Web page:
Written by Washington Foster Team
As a foster parent, it’s all too easy to think about your role as something temporary — providing support for a child until their biological parents are able to care for them.
But the reality is, the love you share with that child has a legacy that can change their lives forever. That legacy is especially true when it comes to foster care as it relates to teen homelessness.
A recent study by Chapin Hall at the University of Chicago has found that trauma and instability at a young age is one of the many reasons why teen homelessness occurs. Unfortunately, these are common occurrences for many children in foster care who don’t have a consistent foster family to support them.
The study indicates that 44% of homeless teens identify themselves as having come from foster care. The good news is, you can help change those statistics. You can help to prevent youth homelessness through stability, unconditional support, and understanding.
Provide Stability And Unconditional Support
When Chapin Hall researchers asked teens how they ended up without a place to live, nearly half said entering into foster care marked the beginning of their journey into homelessness.
Imagine being a child who has lost their parents, their home, their school, their friends, their daily routine.
Now think about how much easier it would be if you were welcomed into a loving home versus a crowded group home or a family who didn’t have the patience, empathy, and love it takes to foster a steady relationship.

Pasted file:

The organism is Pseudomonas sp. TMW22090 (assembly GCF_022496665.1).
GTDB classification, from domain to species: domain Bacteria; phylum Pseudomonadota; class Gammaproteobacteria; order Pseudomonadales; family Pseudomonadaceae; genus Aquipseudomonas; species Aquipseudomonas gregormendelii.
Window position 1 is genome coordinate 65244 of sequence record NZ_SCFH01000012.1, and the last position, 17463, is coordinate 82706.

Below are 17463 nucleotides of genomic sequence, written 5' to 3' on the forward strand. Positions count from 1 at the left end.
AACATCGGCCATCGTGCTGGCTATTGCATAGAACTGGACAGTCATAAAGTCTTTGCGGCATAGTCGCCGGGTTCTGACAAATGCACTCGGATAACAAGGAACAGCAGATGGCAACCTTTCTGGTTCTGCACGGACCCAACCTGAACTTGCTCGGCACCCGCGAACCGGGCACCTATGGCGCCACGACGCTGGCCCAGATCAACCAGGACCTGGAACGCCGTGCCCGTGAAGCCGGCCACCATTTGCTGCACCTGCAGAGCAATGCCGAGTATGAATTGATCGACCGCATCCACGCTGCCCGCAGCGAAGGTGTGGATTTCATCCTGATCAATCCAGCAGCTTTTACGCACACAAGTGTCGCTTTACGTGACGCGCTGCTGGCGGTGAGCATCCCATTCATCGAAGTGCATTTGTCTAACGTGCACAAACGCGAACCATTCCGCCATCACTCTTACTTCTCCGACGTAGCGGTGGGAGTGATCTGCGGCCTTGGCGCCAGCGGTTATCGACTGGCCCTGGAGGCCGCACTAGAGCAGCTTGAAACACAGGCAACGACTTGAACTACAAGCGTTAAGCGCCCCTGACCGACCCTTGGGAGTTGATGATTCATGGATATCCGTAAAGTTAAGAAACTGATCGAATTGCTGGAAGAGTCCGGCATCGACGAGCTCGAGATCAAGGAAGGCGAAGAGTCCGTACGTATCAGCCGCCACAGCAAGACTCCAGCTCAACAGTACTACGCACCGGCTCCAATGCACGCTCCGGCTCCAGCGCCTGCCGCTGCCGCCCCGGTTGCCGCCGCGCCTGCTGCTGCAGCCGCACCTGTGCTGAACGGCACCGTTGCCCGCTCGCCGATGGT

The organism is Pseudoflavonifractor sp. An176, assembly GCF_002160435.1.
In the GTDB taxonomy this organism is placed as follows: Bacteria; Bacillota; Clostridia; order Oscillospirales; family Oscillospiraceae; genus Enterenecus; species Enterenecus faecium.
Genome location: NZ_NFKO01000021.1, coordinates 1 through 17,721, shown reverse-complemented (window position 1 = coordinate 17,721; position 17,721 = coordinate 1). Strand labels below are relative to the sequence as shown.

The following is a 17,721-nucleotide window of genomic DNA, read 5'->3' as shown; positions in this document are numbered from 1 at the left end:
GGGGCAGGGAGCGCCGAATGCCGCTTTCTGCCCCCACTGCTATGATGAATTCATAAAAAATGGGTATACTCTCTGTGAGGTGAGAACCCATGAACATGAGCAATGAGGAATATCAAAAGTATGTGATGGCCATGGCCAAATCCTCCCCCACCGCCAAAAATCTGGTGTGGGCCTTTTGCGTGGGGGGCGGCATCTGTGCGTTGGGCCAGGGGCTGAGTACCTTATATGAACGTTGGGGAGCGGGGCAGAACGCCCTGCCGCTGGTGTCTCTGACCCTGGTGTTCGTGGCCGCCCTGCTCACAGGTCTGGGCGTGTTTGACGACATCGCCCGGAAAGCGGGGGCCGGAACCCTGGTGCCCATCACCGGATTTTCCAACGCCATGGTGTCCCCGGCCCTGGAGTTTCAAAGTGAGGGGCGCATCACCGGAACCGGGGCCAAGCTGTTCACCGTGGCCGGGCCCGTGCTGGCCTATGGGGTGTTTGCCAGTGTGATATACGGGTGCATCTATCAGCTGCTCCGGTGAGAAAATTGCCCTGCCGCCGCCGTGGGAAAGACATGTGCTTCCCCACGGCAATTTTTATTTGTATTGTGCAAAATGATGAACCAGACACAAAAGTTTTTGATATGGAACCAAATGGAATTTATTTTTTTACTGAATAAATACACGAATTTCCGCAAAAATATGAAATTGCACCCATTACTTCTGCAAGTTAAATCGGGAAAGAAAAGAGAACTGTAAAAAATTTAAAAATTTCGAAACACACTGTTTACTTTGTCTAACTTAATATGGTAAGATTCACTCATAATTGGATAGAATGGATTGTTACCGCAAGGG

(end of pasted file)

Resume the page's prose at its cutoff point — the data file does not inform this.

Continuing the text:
Through unconditional support and love, foster families provide a sense of continuity in a child’s life when everything else can seem like it’s unraveling.
Put Yourself In Their Shoes
“In fact, 51% identified their own preferences for being self-reliant, not “being a burden,” preferring to self isolate, or having “too much pride” as playing a role in how pathways unfolded.” — Missed Opportunities in Youth Pathways Through Homelessness
The majority of children in foster care end up there, not from abuse, but from neglect.
To be a successful foster parent, it’s important to understand it’s likely your child is used to fending for themselves and being left alone. Those “behavioral issues” are more than likely a wall the child has put up to protect themselves from the heartbreak they have become so used to feeling.
As you think of ways to make your house feel like their home, put yourself in their shoes. Think about this: If you were an outsider, what would make you feel more welcome as a part of the family?
Studies have made it clear that reunification offers the best outcomes for both children and their biological parents. When children are reunited with their parents, it gives families the second chance they need to create a loving and lasting life together.
Foster parents who welcome connections with biological parents and support reunification combat teen homelessness by keeping families together.
Get Help When You Need It
There are many things that you can do to support reunification and improve outcomes for your foster child. Yet, sometimes you’ll feel as though you may not have all the answers. Luckily, as a foster parent, you don’t have to do it alone.
Work with your agency and support systems to get answers to your questions, coordinate respite care when needed, and learn more about advocating for your child and their futures.
Find out what support systems are available in Washington State and learn about the process of becoming a foster parent by downloading our free resource: The Essential Guide To Becoming A Foster Parent In Washington State.